Does Your Insurance Cover Lightning Strikes?

 By Diane Tait

Image courtesy Pixabay

It’s that time of year again in Florida when the skies suddenly darken midday and it sounds like an artillery barrage.  I’m talking about thunderstorms, which occur with regularity in the Sunshine State from April through September.  While pop-up storms are an all too frequent fact of life during the spring and summer, what’s scary about the flash, bang, boom of lightning is the damage it can do to people, places, and things.  Like it or not, a bolt from the blue can travel up to ten miles to deliver as much as a billion volts from cloud to ground.  Lightning strikes have been known to set a house ablaze or cut a tree in two in a split second.  A single bolt can damage or destroy your car or kill you in an instant.  If you’ve ever wondered what can happen if your home or vehicle is struck by lightning, here’s what you need to know.

Can Lightning Hit your vehicle?

One of the most prominent urban myths is that cars won’t get hit because the rubber in their tires insulates them from a ground strike.  While most cars, with the exception of convertibles, are adequate shelters from an electrical storm, it has nothing to do with the tires.  The electricity is simply channeled around the passenger compartment to the ground through the vehicle’s metal body.  However, that doesn’t mean your vehicle can’t be damaged by a lightning strike.  If a bolt were to hit your car, the heat generated could blow out one or more tires.  Last but not least, lightning that strikes a vehicle has the potential to start a fire in the passenger compartment.  That’s because a lightning bolt produces temperatures as high as 17,000 degrees Fahrenheit.  The surface of the sun is only 10,000 F.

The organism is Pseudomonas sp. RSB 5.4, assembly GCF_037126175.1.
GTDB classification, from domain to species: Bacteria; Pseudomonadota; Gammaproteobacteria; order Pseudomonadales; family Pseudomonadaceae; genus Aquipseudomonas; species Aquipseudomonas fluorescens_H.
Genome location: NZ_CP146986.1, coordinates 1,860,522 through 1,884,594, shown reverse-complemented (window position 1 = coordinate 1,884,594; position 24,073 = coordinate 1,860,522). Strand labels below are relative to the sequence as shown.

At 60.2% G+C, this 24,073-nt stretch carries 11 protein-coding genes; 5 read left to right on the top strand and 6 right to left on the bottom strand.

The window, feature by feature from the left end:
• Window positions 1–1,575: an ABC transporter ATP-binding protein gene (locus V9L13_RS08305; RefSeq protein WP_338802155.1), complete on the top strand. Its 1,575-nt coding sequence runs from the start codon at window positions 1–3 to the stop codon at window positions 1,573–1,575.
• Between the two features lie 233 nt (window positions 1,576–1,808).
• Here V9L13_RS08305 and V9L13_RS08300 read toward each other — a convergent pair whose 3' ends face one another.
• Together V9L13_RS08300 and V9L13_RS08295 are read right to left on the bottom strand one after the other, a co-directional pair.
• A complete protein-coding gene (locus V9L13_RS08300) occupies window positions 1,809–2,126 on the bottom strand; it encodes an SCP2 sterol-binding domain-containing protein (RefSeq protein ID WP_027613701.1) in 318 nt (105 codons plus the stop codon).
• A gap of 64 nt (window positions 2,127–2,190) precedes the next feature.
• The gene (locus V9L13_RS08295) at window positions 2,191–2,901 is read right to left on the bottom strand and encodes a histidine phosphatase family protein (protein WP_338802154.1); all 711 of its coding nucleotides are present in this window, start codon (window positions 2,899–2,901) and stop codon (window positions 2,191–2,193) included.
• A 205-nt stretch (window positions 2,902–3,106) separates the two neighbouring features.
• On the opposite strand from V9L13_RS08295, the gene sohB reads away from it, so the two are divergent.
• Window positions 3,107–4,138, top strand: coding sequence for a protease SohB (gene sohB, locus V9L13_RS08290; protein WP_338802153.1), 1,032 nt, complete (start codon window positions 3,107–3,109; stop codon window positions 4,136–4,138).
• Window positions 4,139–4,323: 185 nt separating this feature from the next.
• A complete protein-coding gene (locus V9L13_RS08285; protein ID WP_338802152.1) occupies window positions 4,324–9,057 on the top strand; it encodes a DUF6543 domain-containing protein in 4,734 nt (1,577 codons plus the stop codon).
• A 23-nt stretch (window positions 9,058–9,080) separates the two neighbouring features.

What can happen to your vehicle should it be struck by lightning?  The answer ranges from nothing to a total loss.  Reported damage has included pitting and charring on interior and exterior surfaces, damaged electronic components, and melted wiring.  If your vehicle is hit by lightning, you had better hope you carry comprehensive coverage, since this is the only way you’re insured for a bolt from the blue.  Since cars are little more than computers with four wheels and an engine these days, the damage caused by lightning can be extensive. 

Can lightning get to you inside your home?

Image courtesy Pixabay

Since a car protects you from being struck by lightning, doesn’t the same hold true if you remain inside your home?  Probably. While it’s doubtful that lightning will strike you directly in your home, you could still be electrocuted if you touch anything conductive, such as a pipe or wiring when a strike occurs. Just like a vehicle, your home will conduct the electrical charge that lightning generates into the ground.  The same holds true should a bolt strike your power pole, the cable TV box, or your satellite dish.  That’s the good news.